Live theatre is, at last, making a comeback around the country, including the University of Arizona. The Arizona Repertory Theatre, which showcases the talents of the UA School of Theatre, Film and Television’s acting and musical theatre students, is back in action and their next production is the lively musical High Fidelity.
A typical season for ART includes several shows per semester, but the last few years have not been typical. As an industry that thrives on community, live performances were hit especially hard by pandemic restrictions. Now that restrictions have been loosened, it’s time for live theatre to return in full force and this is an ideal show for the job.
High Fidelity is a rollicking adaption of the 1995 novel of the same name and its subsequent film version, with lyrics by Amanda Green and music by Tom Kitt.
The show tells the story of Rob Gordon, a record store owner, who examines his own life and relationship history after a painful breakup. The story features Rob’s attempts to win back the affections of his spirited ex-girlfriend Laura and includes a cast of eccentric characters and countless music references.
Vinney Pugliese, a musical theater senior who stars as Rob, described his character in much excitement.
“Throughout the show, he kind of comes to the conclusion that everything that’s going wrong in his life is completely his own fault,” Pugliese said.
Hannah Peyton, a musical theater senior who plays Laura, explained her excitement about the show.
“It’s such a funny show,” Peyton said. “It’s so full of life. It’s so entertaining, with these really deep life lessons woven in.”
The show premieres mid-April but the cast has been rehearsing since February, already having put countless hours into memorizing lines, music and choreography. Under the skillful guidance of director Hank Stratton and choreographer Christie Kerr, the cast of over 20 students is in the process of bringing the show to life.
Daniel Altamirano, a musical theater senior, plays Dick, a friend of Rob’s and an employee at his record store.
Altamirano has enjoyed leaning into the show’s vibrant energy and the chemistry between himself and the actors he shares the stage with.
“It’s just amazing to be silly on stage again and do what we love,” Altamirano said.
For the UA seniors in High Fidelity, this year has been their chance to shine after years of virtual and socially distanced performances.
“My class has definitely not had the opportunity to do as many productions because of [COVID-19] and what the world went through,” Altamirano said. “Musical theatre is necessary to the world, especially at times like this where it’s like we all need an escape. We all need somewhere to go to laugh for a while.”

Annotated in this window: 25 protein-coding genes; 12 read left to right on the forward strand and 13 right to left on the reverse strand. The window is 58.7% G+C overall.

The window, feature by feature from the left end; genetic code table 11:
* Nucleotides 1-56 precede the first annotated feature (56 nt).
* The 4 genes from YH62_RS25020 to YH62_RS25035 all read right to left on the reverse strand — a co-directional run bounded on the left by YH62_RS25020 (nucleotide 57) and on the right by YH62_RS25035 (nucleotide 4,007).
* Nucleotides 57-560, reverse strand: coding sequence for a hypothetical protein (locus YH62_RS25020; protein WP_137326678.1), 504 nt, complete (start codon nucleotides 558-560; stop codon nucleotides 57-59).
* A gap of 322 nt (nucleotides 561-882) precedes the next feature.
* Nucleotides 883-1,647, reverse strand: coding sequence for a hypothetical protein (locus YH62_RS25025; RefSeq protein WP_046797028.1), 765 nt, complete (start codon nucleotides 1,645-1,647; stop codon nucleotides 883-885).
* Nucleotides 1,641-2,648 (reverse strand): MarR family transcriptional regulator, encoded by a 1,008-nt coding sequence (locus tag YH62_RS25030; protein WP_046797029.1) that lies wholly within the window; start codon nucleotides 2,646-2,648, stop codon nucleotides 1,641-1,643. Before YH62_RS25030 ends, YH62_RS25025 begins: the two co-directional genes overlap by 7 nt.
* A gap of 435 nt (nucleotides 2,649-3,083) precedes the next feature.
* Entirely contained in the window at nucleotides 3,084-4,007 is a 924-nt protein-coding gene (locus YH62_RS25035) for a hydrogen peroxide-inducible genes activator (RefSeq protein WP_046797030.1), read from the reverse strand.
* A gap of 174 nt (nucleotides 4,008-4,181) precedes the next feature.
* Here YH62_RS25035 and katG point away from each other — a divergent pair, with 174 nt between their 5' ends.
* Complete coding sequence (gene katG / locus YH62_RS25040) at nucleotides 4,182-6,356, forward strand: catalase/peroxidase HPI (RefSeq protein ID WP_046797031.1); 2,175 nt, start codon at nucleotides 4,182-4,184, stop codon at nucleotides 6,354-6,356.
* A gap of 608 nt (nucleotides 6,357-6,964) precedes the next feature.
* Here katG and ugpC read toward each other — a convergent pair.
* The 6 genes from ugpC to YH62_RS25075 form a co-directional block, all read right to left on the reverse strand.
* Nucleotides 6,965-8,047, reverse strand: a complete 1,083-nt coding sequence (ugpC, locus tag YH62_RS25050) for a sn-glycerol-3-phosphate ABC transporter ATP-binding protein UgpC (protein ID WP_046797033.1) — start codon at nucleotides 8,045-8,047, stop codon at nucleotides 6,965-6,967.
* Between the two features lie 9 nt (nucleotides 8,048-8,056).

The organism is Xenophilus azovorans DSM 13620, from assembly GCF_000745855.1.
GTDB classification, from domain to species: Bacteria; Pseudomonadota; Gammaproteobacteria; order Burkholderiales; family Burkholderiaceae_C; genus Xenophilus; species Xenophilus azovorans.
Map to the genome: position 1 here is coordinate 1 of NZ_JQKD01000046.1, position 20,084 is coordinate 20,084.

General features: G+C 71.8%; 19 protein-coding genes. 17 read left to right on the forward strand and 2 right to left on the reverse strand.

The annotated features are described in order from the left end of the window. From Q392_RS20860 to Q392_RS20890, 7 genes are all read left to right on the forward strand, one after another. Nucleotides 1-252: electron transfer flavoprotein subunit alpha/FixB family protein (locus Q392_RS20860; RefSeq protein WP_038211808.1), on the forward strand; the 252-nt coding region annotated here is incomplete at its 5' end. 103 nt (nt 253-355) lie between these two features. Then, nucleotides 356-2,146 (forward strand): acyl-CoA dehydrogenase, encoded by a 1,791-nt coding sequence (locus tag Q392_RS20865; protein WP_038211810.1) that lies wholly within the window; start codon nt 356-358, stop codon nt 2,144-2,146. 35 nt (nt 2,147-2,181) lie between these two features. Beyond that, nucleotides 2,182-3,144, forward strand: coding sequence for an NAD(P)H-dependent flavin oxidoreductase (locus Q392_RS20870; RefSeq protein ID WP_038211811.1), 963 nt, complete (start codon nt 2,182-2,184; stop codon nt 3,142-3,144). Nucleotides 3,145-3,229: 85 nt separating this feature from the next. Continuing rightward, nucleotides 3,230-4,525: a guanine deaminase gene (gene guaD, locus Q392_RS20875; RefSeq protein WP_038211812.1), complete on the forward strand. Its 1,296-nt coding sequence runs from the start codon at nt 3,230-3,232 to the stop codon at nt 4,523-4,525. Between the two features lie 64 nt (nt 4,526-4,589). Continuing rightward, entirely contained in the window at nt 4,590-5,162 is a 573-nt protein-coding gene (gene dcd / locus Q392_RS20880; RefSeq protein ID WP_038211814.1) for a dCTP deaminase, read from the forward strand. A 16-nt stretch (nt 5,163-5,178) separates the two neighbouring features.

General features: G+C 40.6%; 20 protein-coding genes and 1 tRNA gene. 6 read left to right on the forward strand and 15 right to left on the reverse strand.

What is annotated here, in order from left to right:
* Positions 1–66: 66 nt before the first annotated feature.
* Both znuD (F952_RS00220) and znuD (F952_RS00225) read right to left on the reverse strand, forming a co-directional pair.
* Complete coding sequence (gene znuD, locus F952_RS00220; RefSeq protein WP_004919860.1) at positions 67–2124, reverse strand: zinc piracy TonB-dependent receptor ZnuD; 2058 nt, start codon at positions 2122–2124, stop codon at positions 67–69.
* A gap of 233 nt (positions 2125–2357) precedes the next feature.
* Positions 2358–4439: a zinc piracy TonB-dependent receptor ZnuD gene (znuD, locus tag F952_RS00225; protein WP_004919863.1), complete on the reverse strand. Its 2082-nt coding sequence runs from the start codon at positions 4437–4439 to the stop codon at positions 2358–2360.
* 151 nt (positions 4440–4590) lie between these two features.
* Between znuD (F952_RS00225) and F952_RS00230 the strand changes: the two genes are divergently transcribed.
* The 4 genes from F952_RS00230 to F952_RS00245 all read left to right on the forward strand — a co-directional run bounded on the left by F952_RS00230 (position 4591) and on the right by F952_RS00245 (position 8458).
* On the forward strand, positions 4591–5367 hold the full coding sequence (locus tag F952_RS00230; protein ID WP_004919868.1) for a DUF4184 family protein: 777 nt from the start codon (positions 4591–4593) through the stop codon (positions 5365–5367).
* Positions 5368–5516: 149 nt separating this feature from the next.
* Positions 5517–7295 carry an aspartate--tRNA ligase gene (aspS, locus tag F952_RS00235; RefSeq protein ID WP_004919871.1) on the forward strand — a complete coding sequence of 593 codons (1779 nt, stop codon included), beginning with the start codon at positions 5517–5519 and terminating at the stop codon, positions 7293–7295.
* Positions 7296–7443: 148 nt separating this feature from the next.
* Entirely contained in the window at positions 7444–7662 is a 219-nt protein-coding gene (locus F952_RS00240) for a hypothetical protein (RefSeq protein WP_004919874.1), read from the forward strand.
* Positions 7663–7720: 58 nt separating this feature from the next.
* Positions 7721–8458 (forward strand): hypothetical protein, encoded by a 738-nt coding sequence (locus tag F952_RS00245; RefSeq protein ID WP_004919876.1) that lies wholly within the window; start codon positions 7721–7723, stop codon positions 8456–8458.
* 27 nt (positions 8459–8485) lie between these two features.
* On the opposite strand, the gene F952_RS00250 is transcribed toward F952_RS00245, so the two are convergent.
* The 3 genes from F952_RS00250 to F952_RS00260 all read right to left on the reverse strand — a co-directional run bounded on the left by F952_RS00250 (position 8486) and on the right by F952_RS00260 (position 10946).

Pugliese echoed this same sentiment, encouraging people to embrace the show’s upbeat tone.
“It’s something that I feel like people want to see right now,” Pugliese said. “It’s happy. It’s a good time, and I think you could bring anybody to this show and have a fun time.”
High Fidelity may be a carefree diversion for the audience, but it does require immense dedication and effort from its cast members.
Pugliese, for instance, rarely leaves the stage throughout the show’s duration. Memorizing a musical’s worth of songs and blocking, while also being a student and preparing for graduation is no easy task.
“It’s stressful but it’s rewarding,” Pugliese said.
Much of High Fidelity’s charm lies in its lively musical numbers that span an array of genres and styles. The show leaps from pop to country to Bruce Springsteen-inspired rock. This unique score has provided the actors with an exciting challenge.
“It’s a hard sing,” Peyton said. “It’s definitely challenging for all of us, for sure, but it’s overall been so fun to learn.”
One of Altamirano’s favorite things about the show is how close and supportive the cast is.
“We already have that friendship or that colleague relationship,” Altamirano said. “We are able to create a safe space to explore, to do different things, to be silly.”
The cast members also effusively praised both their directors and fellow performers.
“They’re just really awesome to work with,” Peyton said. “Everyone works really hard and the cast is just awesome like you just enjoy being there, so it’s been really sweet.”
High Fidelity will be performed on campus at the Tornabene Theatre. The show debuts on April 14 and will run a total of eight performances lasting until April 24. Students can find more information and purchase tickets here for $15.
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